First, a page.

Giffnock Vets share how to keep rabbits cool during summer

Due to their thick covering of fur, rising temperatures can become dangerous for rabbits as summer approaches. Rabbits can easily overheat and develop life-threatening gut problems or disease with these seasonal changes. Do not panic, the team at Rouken Glen Vets are here to help you learn how to prepare your small furry pets for the warmer months ahead.

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Rabbit checklist for dealing with rising temperatures

A big problem for rabbits during summer is overheating. Here are some ways to reduce that risk:

  • Position the hutch in the shade – if outdoors, maybe think about creating a burrow (that they cannot escape from) to help them mimic their natural ‘wild’ behaviours.
  • Rabbits do require some time in the sun during the day to get the vitamin D they need for digestion – give them short amounts of supervised time outdoors with shaded areas.
  • Make sure their water bowl/bottle is filled up with fresh water more regularly.
  • Wrap an ice pack or a 2-litre drink bottle of frozen water in a towel for them to lean on.
  • Provide a cooler space to lie on such as a cooling mat or a cold tile.
  • Use water in a misting spray bottle on their ears to cool them down – never soak them as this could put them at risk of respiratory problems if they catch a chill.
  • Make sure their hutch is well-ventilated – a fan can be used but avoid pointing it directly at your bunnies and make sure they have enough space to move away from it if they want to.
  • Give frozen veggies as a cooling treat.

The signs of heat stroke in rabbits include:

  • Panting
  • Drooling
  • Disorientation
  • Increased heart rate
  • Head tossing
  • Red or hot ears
  • Seizures or a coma

If your rabbits are suffering from heat stroke, do not submerge them in water or leave them unattended for long periods of time. Dampen their fur, offer them cool water, and call our Rouken Glen Road vet practice right away for advice on 0141 620 2580.

Despite the warmer weather during spring and summer, there can still be cold spells, so make sure there is extra insulation and bedding if required. In addition, spring grass (which is high in sugars) can cause gut issues in your rabbits, so gradually introduce them to this within their feed.

Summer rabbit diseases

Another topic of concern is disease. During warmer months, the risk of diseases such as flystrike, myxomatosis, and VHD (Viral Haemorrhage Disease), as well as parasite infections increases. You can significantly reduce the risks with optimal hutch hygiene and the correct vaccinations. If you are concerned about any of these, contact us right away on 0141 620 2580 to book a rabbit check-up.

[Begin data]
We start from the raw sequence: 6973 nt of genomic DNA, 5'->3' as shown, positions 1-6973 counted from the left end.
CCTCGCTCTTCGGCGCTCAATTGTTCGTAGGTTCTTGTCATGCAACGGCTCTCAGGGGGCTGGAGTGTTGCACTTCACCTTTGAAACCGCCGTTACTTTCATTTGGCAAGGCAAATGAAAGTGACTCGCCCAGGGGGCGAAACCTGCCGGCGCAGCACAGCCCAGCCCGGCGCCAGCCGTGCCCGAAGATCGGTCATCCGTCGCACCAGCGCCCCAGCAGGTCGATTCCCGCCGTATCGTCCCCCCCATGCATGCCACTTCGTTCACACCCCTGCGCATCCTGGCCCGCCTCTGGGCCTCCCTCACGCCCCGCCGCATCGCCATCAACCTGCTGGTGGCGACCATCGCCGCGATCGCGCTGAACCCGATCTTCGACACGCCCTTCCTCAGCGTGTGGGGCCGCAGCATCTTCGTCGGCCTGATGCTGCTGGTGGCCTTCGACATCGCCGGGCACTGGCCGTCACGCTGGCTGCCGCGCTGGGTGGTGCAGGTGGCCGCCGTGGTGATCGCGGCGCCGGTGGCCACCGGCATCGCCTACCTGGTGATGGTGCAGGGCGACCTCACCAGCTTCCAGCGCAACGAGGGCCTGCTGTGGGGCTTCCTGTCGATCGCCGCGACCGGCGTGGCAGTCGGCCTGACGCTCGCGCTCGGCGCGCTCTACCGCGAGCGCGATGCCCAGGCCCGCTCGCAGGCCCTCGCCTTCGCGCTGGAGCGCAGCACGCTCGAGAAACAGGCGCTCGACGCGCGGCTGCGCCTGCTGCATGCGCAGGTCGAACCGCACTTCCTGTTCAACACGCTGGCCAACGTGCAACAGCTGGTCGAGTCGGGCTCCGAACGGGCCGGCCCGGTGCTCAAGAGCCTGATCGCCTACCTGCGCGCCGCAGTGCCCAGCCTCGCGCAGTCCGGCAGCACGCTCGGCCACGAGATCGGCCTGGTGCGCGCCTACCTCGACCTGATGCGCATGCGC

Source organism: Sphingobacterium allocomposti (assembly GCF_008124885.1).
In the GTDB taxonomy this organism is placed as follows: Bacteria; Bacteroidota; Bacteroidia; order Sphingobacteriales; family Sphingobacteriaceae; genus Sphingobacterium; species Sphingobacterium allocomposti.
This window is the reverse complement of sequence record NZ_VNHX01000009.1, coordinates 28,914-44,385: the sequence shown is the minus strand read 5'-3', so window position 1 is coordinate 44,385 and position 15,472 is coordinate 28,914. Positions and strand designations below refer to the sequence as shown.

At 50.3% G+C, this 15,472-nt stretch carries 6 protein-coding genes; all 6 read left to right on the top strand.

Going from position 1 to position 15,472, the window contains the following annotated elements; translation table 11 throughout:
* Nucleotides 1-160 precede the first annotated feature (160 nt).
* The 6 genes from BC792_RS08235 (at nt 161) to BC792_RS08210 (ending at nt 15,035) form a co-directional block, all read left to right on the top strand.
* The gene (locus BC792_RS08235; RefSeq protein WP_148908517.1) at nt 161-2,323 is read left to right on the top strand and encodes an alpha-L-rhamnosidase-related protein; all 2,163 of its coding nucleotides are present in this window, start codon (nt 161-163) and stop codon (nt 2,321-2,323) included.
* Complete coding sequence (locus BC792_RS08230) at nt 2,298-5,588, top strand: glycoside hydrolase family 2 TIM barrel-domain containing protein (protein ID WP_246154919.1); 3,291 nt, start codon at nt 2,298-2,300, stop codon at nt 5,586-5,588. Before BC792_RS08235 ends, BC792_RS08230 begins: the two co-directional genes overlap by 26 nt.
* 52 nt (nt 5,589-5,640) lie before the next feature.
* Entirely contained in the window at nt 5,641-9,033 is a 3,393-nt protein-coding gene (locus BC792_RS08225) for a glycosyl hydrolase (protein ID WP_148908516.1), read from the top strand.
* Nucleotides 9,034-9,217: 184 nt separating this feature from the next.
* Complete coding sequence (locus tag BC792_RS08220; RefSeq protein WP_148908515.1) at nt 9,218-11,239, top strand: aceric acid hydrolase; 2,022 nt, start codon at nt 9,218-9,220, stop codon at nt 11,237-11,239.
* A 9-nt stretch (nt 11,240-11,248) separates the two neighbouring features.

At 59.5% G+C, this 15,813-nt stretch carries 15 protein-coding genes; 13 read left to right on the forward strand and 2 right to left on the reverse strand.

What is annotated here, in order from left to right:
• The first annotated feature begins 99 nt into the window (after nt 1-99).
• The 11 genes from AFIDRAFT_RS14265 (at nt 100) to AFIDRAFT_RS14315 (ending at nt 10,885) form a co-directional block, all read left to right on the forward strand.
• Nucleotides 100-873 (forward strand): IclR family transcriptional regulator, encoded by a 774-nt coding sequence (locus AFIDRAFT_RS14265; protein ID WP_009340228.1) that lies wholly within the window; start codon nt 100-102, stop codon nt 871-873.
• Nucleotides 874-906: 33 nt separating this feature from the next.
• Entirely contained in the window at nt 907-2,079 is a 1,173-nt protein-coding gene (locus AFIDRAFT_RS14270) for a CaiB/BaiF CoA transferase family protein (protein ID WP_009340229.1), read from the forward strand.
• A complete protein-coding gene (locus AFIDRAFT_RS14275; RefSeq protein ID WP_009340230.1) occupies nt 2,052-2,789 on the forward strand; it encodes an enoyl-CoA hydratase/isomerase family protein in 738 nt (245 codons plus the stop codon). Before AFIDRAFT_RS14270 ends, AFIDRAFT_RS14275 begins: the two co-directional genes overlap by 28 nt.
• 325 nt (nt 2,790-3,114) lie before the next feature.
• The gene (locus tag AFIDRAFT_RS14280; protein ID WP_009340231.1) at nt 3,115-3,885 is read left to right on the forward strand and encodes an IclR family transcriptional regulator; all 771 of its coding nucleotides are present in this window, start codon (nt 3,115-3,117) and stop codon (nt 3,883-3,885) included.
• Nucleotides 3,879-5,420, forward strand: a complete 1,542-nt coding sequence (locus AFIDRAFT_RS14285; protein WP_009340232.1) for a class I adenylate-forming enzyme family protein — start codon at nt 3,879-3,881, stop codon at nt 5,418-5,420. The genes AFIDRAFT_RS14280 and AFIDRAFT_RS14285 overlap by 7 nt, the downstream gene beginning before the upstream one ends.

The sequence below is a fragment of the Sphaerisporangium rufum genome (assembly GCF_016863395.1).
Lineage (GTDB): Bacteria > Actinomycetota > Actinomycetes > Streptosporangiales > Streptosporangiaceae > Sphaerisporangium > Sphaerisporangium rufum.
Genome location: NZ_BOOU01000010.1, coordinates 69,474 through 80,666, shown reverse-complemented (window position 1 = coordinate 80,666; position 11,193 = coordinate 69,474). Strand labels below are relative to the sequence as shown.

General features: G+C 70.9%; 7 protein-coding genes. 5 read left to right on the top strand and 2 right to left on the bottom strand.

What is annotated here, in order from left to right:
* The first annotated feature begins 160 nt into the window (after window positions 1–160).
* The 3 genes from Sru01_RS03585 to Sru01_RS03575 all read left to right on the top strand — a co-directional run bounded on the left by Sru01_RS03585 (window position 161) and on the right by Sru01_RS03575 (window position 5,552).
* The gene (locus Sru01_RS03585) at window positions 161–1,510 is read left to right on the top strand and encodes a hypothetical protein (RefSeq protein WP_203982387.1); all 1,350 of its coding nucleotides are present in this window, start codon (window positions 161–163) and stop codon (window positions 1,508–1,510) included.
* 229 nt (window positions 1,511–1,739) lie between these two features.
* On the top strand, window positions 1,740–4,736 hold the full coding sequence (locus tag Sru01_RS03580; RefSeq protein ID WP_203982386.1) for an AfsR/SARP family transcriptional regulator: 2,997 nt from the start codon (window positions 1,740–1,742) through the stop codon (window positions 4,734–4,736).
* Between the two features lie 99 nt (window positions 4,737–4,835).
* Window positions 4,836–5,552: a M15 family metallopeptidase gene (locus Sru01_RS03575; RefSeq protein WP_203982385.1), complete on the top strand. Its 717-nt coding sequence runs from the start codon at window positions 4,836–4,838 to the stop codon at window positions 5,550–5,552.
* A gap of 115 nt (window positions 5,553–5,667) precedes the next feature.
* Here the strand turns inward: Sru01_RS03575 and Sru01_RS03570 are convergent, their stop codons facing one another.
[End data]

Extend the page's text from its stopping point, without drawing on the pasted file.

A great way to reduce both the risk of overheating and disease is grooming. Brushing can help to remove some of their thicker winter fur and any debris, which will help to cool them down. If your rabbits have long fur that needs a trim, it is wise to consider using a professional groomer for this as a rabbit’s skin is quite thin and easily damaged.

Should I bathe my rabbit to cool or clean them?

Rabbits tend to keep themselves meticulously clean. If your rabbit gets extremely dirty and needs some help, spot cleaning is the safest method. If they get hot, it is best to follow the advice above. Being bathed could frighten your rabbit, leading to injury from thrashing about. Also, they could catch a chill and suffer from pneumonia, respiratory infections, hypothermia, and other life-threatening health conditions. If your rabbit is struggling to clean themselves or you spot urine or faeces on their fur, contact our veterinary team as soon as possible as they may be at risk of

We hope our tips on how to keep rabbits cool and healthy in summer will help you have a happy and trouble-free season with them in East Renfrewshire.

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7 ways to prep your cat for summer

People often think about how to look after their dogs in the summer months but may not think they need to do anything different for their feline friends. Our Giffnock Vet Nurses are here to tell you why it is just as important to make sure your cat is prepared for summer. Get stuck into their summer prep list for cats below.

Did you know May is Veterinary Nurse Awareness Month? Why not share why your pets love our Vet Nurses on our Facebook page? If you include the hashtag #VNAM on your post, you can help to spread the word about our fantastic nursing team.

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How to ensure a happy summer for your cat

1. Summer cat health check

A lot can happen for pets in six months or a year, which is why it’s a good idea to get your cat checked by one of our Vets in Giffnock in time for summer. A cat check will help to put your mind at rest, and it enables the Vet to make sure your cat is in good health for the hot season ahead and treat any ailments.

2. Parasite control for cats

Parasite control is very important as more cats will be roaming around East Renfrewshire during the summer, encountering more species and more parasites! When is a good time to check your cat for fleas? When you are grooming them, which brings us nicely to…

3. Feline grooming

Our Giffnock Vet Nurses advise that cat grooming is important ahead of the summer months, especially for long-haired cats. There is no need to shave cats but if they have thick fur, regular brushing can ensure their coat is not as dense, which will keep them cooler.

4. Holiday cat sitter

Making holiday plans is high on most people’s to-do-list at the beginning of summer, but don’t forget to organise your cat’s holiday care. This could be a live-in or drop-in service, or a visit to the cattery. Either way, it is important to ensure whoever is responsible for your cat while you are away is adequately insured and qualified to do so. If your cat is staying at a cattery, they will need to be fully vaccinated and you will need to take their up-to-date vaccination certificate with you. Book your cat’s booster vaccination now.

5. Cats and heat

When thinking about the heat, it is important to protect cats. You should ensure they have plenty of access to water bowls, shade, hiding places away from the sun, and encourage them to stay indoors during the hotter times of the day. Cats can get heat stroke just like dogs, so be sure to keep an eye on them.

6. Cat ‘traps’

Our Vet Nurses warn owners to be extra vigilant in making sure their cat comes back every day. Cats seem to have a habit of getting themselves trapped in sheds, garages, and other outbuildings that may have been left open during the day. Ask people in your local area to check their outbuildings if your cat is missing.

7. Update your cat’s microchip details

Ensure your contact information that is connected to your cat’s microchip is up-to-date. This will give you peace of mind that if your cat wanders off in the warmer weather and gets taken to a vet practice, they are identifiable. If your cat has not been microchipped yet, give us a call on 0141 620 2580 and our team can book that in for you.